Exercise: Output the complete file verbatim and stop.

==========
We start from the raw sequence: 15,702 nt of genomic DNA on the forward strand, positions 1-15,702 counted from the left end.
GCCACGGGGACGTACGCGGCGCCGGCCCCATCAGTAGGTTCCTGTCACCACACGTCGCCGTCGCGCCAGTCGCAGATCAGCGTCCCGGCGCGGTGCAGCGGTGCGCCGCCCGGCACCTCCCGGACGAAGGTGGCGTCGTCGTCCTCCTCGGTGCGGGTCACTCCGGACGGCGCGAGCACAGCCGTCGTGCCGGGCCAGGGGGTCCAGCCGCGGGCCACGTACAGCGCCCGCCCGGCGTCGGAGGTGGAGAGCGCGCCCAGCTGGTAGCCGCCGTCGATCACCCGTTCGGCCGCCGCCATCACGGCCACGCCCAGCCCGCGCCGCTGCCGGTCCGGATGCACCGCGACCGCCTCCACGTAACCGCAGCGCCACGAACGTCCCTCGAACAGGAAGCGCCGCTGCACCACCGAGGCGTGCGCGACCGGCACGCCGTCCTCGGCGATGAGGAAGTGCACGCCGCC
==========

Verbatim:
We start from the raw sequence: 15,702 nt of genomic DNA on the forward strand, positions 1-15,702 counted from the left end.
GCCACGGGGACGTACGCGGCGCCGGCCCCATCAGTAGGTTCCTGTCACCACACGTCGCCGTCGCGCCAGTCGCAGATCAGCGTCCCGGCGCGGTGCAGCGGTGCGCCGCCCGGCACCTCCCGGACGAAGGTGGCGTCGTCGTCCTCCTCGGTGCGGGTCACTCCGGACGGCGCGAGCACAGCCGTCGTGCCGGGCCAGGGGGTCCAGCCGCGGGCCACGTACAGCGCCCGCCCGGCGTCGGAGGTGGAGAGCGCGCCCAGCTGGTAGCCGCCGTCGATCACCCGTTCGGCCGCCGCCATCACGGCCACGCCCAGCCCGCGCCGCTGCCGGTCCGGATGCACCGCGACCGCCTCCACGTAACCGCAGCGCCACGAACGTCCCTCGAACAGGAAGCGCCGCTGCACCACCGAGGCGTGCGCGACCGGCACGCCGTCCTCGGCGATGAGGAAGTGCACGCCGCC